The Power of the Negative

As leaders, there are times we have to make difficult decisions on how to address the mistakes, weaknesses, or shortcomings of others. After taking time to pray and think through the situation, we still find ourselves struggling with how to approach the other person in just the right way. We want them to know how important they are; however, their actions are hurting others and must be dealt with.

The Power of the Negative” is a post which Dr. Thom Rainer calls attention to our need to have a healthy balance when using negative reinforcement.

Rainer writes:

I often turn to Brad Waggoner for leadership advice and wisdom. He serves as executive vice president of LifeWay and, previously, as dean of a graduate school of leadership. He provides me a gentle reminder from time to time on, to use his words, “the power of the negative.”

Indeed I often have to remind myself of this leadership principle.

Understanding the Principle

The principle is simple but profound: Negative reinforcement has 20 times or more power than positive reinforcement.  At first glance, a leader may conclude that speaking and leading negatively is the best path since it is so powerful. To the contrary, unless used wisely, negative words and leadership can demoralize, demotivate, and destroy because of its very power.

While there is a place for negative leadership, it must be used with the greatest of care and discernment.

Examples for All of Us

We all experience the power of the negative, either as givers or recipients. See if you can identify with any of these examples:

  • You speak or preach somewhere and you get twenty compliments and one criticism. Upon which one do you dwell?
  • A husband in anger tells his wife that he is tired of her. Though he has given her over a dozen compliments that week, which one does she remember?
  • A child receives accolades for her good grades that semester. But the dad, upon discovering the child has her first failing grade, tells her “you won’t amount to anything in life at the pace you are going.” Which of the father’s words stick with the child for years if not a lifetime?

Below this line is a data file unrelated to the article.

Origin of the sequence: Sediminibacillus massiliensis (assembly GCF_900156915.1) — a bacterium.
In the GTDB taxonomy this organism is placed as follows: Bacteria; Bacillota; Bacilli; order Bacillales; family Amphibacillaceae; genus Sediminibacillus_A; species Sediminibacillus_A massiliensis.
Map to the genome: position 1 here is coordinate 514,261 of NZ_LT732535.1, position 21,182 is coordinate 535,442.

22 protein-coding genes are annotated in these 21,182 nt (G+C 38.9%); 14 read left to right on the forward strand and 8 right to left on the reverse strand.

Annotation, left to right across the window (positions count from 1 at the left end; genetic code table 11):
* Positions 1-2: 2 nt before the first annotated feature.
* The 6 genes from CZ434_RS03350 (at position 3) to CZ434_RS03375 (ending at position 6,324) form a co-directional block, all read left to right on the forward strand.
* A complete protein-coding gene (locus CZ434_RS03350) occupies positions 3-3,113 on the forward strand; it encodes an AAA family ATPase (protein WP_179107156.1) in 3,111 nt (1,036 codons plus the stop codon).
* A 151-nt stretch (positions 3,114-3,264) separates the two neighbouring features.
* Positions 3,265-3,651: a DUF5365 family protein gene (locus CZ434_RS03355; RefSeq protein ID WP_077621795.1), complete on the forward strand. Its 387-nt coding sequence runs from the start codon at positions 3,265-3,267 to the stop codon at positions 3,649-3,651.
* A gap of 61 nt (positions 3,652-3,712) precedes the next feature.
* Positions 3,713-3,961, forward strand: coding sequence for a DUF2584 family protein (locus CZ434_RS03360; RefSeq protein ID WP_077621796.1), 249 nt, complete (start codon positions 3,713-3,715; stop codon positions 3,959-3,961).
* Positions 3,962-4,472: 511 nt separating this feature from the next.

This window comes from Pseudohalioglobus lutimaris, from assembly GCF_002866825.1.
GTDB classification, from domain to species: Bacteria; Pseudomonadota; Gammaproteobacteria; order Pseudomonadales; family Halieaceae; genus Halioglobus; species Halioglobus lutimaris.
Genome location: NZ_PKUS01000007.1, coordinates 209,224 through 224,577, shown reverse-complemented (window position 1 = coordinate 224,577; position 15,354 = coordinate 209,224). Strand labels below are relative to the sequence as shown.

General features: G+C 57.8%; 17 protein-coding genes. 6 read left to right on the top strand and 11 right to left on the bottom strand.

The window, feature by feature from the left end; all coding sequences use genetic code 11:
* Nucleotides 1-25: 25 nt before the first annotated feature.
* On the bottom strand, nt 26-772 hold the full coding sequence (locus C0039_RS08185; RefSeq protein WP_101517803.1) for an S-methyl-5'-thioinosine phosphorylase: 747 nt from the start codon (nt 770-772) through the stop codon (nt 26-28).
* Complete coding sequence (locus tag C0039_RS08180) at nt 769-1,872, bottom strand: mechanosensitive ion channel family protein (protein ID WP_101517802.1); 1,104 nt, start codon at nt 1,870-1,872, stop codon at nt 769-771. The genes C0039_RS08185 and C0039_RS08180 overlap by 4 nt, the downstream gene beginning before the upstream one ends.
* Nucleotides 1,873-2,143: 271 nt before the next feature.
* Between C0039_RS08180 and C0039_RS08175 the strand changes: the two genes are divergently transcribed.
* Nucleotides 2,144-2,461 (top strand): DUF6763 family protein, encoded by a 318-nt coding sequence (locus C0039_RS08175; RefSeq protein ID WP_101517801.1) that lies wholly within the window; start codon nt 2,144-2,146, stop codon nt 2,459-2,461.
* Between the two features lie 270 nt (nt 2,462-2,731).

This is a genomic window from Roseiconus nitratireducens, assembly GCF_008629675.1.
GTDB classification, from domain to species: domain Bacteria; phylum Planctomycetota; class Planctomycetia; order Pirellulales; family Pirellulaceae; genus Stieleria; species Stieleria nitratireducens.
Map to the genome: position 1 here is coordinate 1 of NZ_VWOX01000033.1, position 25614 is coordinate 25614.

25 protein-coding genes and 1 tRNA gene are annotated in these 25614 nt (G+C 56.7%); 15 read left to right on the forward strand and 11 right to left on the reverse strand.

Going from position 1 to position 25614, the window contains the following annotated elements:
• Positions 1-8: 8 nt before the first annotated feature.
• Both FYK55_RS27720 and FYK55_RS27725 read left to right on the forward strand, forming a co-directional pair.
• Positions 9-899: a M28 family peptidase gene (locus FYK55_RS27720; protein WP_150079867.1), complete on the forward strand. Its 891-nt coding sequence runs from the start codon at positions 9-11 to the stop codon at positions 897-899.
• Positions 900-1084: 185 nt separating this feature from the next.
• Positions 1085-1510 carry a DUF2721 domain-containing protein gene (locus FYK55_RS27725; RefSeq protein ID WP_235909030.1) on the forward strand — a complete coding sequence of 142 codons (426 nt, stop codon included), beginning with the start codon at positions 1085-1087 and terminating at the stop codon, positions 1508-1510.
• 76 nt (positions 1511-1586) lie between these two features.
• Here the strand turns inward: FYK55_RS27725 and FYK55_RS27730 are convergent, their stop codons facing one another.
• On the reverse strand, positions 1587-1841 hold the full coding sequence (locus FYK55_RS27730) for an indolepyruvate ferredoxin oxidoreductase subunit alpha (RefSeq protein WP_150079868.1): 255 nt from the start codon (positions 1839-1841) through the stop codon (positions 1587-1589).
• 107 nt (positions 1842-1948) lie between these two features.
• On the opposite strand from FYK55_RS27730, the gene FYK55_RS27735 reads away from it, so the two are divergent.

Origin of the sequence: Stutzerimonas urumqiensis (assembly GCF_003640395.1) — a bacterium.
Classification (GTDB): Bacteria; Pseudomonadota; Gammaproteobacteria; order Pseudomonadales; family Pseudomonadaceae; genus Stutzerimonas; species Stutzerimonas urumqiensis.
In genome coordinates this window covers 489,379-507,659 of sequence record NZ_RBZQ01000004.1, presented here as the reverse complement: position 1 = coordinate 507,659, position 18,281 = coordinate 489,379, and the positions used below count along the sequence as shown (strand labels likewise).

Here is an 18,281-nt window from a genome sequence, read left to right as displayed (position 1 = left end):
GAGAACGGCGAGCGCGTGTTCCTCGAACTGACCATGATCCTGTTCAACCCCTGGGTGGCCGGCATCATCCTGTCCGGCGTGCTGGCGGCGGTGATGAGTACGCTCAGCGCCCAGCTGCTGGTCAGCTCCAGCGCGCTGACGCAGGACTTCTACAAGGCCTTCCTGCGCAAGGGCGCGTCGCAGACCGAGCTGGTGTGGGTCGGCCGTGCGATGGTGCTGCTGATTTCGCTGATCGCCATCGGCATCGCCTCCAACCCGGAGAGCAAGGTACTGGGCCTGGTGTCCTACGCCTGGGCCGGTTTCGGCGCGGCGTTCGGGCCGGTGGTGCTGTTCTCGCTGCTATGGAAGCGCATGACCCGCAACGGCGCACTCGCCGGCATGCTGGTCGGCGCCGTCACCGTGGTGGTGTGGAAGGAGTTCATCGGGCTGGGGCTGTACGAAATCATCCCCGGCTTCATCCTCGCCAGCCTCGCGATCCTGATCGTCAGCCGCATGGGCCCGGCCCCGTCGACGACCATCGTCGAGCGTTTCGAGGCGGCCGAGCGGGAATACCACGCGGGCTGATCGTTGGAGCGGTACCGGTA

• One coworker points out problems in another coworker’s area. Though the praises have been equal to the criticisms, which have the greatest power?
  • A CEO who has provided mostly steady leadership for a few years has an anger meltdown in front of his direct reports. What facet of his leadership is remembered the most?

A Time to Tear Down, A Time to Build Up

The writer of Ecclesiastes tells us clearly that there are times to be negative and times to be positive (3:3). Indeed there are times for a prophetic voice, a corrective voice, and an admonishing voice. The problem is that the writer of Ecclesiastes does not give us specific instruction on timing and frequency.

Many of us are tempted to exercise the power of the negative too frequently. When we are negative about some other person and event, we are able to look away from ourselves and our own weaknesses and failures. It’s easier to the point the finger of accusation at someone other than ourselves.

Further the power of the negative can be tempting because we often get attention when we do so. I can point to one example clearly on this blog. The article that has received the most views was a negative article I wrote on Jerry Sandusky and the Penn State child sex abuse scandal. I am convinced and convicted that the article was appropriate and timely. But I must ever keep in mind the power that negativity has.

The Power of the Negative and Discernment

The Apostle Paul said these words to a church 2,000 years ago, and they still apply to us today: “Therefore encourage one another and build each other up as you are already doing” (1 Thessalonians 5:11, HCSB). There are indeed times when a prophetic or negative word is in order. There are moments in any leader’s lives, whether a parent, pastor, or president, that the power of the negative should be exercised.

But it should be exercised with wisdom and discernment.

It would seem that the preponderance of our leadership should be one of building up and encouraging. Such leadership can change a family for the good. It can change an organization for the good.

And it might just change the world for good.

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